And may I lead the chorus of dedicated, loyal followers, all those blessed by hearing said ENCOUNTER, as we rise to our feet and utter words of pure jubilation “bravo, Bravo, BRAVO!”

    And with a tear in my eye and a joy in my heart, mere words cannot describe, of witnessing such a beautiful ENCOUNTER, I speak the only word I can muster…

    “encore!”
    “Encore!!”
    “ENCORE!!!”

    or more appropriately

    “encounter!”
    “Encounter!!”
    “ENCOUTNER!!!”

    Reply
  58. Reid Anderson

    Great podcast.
    I really miss fly fishing. I haven’t been out since late august , when I caught a 8 inch brookie on a Ross special. The best thing I found to deal with this though, is to tie flies like a mad man. Then spend hours dreaming of using them in my local river. So when I saw this podcast about fly tying I got very excited. Another way I get around my “lust” for fly fishing is to read books about fly fishing, and just thinking about old fishing stories I’ve heard over the years. My favorite story involves, a 20 pound Atlantic Salmon, a steep 30 foot concrete slope and a 80 year old guy running up the slope carrying the salmon, to his car, ohhhh the old days. Thanks for another great podcast Tom.
    Sincerely
    Reid Anderson

    Reply
  59. Reid Anderson

    Also a great book everyone should check out is “The St. Mary’s River and other waters” by Charles Widgery. It is a great book, with plenty of funny stories about the old days of atlantic salmon fishing in the maritime provinces of Canada (mostly Nova Scotia).
    Reid Anderson

    Reply
  60. Ray

    Hi Tom,

    In your response to the email about dangers while on the water. Certainly trees faling is cause to leave the water, but I think you blew of other potential dangers. I am an older guy and about as stable as a three leg chair so when I am in the water I am always on alert. Here in the midwest we also keep our eyes open for snakes also, beyond that yeh it is probably safer than the drive to the stream was.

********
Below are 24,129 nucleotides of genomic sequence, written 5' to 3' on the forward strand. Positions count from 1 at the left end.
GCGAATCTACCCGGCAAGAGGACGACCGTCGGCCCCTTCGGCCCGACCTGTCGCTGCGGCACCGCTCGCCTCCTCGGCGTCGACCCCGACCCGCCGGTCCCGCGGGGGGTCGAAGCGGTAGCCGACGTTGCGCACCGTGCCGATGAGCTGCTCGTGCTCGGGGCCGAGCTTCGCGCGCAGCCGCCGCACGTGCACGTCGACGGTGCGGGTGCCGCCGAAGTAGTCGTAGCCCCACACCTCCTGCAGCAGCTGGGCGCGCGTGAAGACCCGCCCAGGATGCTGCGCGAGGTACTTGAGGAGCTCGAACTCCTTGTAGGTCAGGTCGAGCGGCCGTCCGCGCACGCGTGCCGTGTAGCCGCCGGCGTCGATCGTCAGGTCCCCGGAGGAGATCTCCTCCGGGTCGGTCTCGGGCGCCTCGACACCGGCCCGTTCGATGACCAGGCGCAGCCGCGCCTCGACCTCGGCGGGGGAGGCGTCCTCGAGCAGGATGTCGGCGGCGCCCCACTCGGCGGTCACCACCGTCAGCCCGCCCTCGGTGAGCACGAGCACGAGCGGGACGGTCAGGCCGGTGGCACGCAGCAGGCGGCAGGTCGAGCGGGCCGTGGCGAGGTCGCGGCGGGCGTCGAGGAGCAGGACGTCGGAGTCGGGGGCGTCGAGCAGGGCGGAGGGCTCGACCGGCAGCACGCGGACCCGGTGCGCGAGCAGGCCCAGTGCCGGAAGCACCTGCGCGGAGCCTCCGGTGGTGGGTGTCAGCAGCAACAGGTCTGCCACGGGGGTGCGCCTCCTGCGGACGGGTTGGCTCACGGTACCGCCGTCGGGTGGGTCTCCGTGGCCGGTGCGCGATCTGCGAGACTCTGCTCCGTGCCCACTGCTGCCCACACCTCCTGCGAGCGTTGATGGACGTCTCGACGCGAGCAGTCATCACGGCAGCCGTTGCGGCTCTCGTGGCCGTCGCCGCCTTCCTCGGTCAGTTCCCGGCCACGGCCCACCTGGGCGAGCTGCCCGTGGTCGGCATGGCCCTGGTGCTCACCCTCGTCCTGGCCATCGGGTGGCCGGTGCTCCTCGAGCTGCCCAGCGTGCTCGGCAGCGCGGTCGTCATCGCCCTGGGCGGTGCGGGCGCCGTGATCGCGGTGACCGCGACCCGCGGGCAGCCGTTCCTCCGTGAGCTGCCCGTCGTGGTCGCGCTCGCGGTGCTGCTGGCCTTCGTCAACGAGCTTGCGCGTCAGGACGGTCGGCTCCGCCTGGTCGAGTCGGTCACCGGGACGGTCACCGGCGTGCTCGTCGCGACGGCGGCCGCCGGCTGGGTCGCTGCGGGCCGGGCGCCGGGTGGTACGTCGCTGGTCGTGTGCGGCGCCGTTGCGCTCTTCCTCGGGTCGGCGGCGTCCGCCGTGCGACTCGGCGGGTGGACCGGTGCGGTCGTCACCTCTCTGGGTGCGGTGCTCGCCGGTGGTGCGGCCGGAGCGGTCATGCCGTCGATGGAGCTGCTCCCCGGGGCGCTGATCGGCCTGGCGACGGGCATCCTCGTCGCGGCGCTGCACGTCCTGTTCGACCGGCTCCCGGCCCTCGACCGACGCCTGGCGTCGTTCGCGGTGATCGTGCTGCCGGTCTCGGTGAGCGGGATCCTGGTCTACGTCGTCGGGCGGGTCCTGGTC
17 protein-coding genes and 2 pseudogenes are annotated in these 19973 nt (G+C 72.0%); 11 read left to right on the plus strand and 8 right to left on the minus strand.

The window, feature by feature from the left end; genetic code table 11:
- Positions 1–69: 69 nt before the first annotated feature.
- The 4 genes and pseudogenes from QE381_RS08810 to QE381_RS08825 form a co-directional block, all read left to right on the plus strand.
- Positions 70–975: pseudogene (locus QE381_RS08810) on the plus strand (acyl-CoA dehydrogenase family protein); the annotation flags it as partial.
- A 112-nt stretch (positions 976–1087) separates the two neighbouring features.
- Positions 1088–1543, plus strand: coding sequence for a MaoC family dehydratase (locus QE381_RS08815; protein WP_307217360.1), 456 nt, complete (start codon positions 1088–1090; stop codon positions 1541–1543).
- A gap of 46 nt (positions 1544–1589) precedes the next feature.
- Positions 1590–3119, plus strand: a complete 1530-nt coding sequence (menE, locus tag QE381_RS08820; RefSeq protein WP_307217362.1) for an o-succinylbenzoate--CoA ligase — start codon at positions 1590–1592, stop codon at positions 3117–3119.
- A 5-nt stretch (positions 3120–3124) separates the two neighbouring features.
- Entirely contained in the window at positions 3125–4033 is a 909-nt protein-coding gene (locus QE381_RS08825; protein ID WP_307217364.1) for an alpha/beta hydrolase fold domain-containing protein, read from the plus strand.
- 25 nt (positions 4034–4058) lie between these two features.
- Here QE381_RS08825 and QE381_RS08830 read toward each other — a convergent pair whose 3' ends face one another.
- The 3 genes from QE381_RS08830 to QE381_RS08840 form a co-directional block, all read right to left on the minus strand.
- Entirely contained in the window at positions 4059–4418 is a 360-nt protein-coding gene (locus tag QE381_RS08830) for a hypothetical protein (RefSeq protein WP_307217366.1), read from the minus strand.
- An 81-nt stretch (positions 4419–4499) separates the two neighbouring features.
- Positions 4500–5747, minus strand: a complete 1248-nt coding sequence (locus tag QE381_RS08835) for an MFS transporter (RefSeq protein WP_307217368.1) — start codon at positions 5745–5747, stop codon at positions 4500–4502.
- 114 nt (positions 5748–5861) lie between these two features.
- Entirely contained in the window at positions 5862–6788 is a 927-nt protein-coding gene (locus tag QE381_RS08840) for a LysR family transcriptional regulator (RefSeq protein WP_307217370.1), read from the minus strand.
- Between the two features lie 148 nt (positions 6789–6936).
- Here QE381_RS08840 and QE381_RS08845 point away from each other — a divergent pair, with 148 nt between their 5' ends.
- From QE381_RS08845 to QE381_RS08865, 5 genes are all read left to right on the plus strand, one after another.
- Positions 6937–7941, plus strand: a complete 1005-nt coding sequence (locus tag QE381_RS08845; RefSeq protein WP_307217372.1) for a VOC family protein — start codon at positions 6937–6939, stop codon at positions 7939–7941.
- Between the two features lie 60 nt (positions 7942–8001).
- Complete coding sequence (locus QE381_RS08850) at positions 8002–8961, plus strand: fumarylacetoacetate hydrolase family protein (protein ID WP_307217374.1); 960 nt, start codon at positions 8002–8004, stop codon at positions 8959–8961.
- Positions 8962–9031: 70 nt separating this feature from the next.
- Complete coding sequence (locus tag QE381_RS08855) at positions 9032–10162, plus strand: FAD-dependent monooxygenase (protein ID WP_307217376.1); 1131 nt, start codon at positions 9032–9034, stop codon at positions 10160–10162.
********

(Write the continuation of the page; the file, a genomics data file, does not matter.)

Thanks for the podcasts Tom..

    Ray

    Reply
  61. Brian

    How many trout can trout bum catch if a trout bum can catch trout?

    Tom, there is a comment/question for your cause from a fellow fly-fisherman who grew up in Western New York but has now settled in New England. Love the podcasts, as well as they’re varying topics. I

    On a serious note, I know you addressed this in a podcast years ago, but with hunting seasons in full swing, I have a few questions that might be relevant to other fly-tyers:
    1) to avoid friends saving entire ducks, what are the best/most versatile feathers I should have folks save for me (I ask for flank and try to describe CDC, but seem to fail at that)…
    2) and what is the best way for them to do so?
    3) … same question for deer and squirrels?

    Many thanks in advance –
    With all my best,
    Brian

    Reply
  62. Brian Hitch

    Love the podcast. Really explained differences in the materials. With the only fit shop over an hour away, I find myself getting creative with materials. I’m always looking through the craft section at big box stores and luckily I’ve got a free supply of feathers and furs from local hunters.

    Reply
  63. John Conte

    You know what food makes your girl have a change of heart of letting you fish and hunt whenever you want… The Wedding Cake.

    Reply
  64. Luis

    The story of the word “shlappen” is old and well known in some parts of the world…. It all started with a “can” of worms and a frogs “eye”. No more than “half” a pinch of maggots and a cup of “the” best German rye. It all ended with a black bear and an unintended “encounter” . The tumbling fly fisherman and a question to “please” spare his life.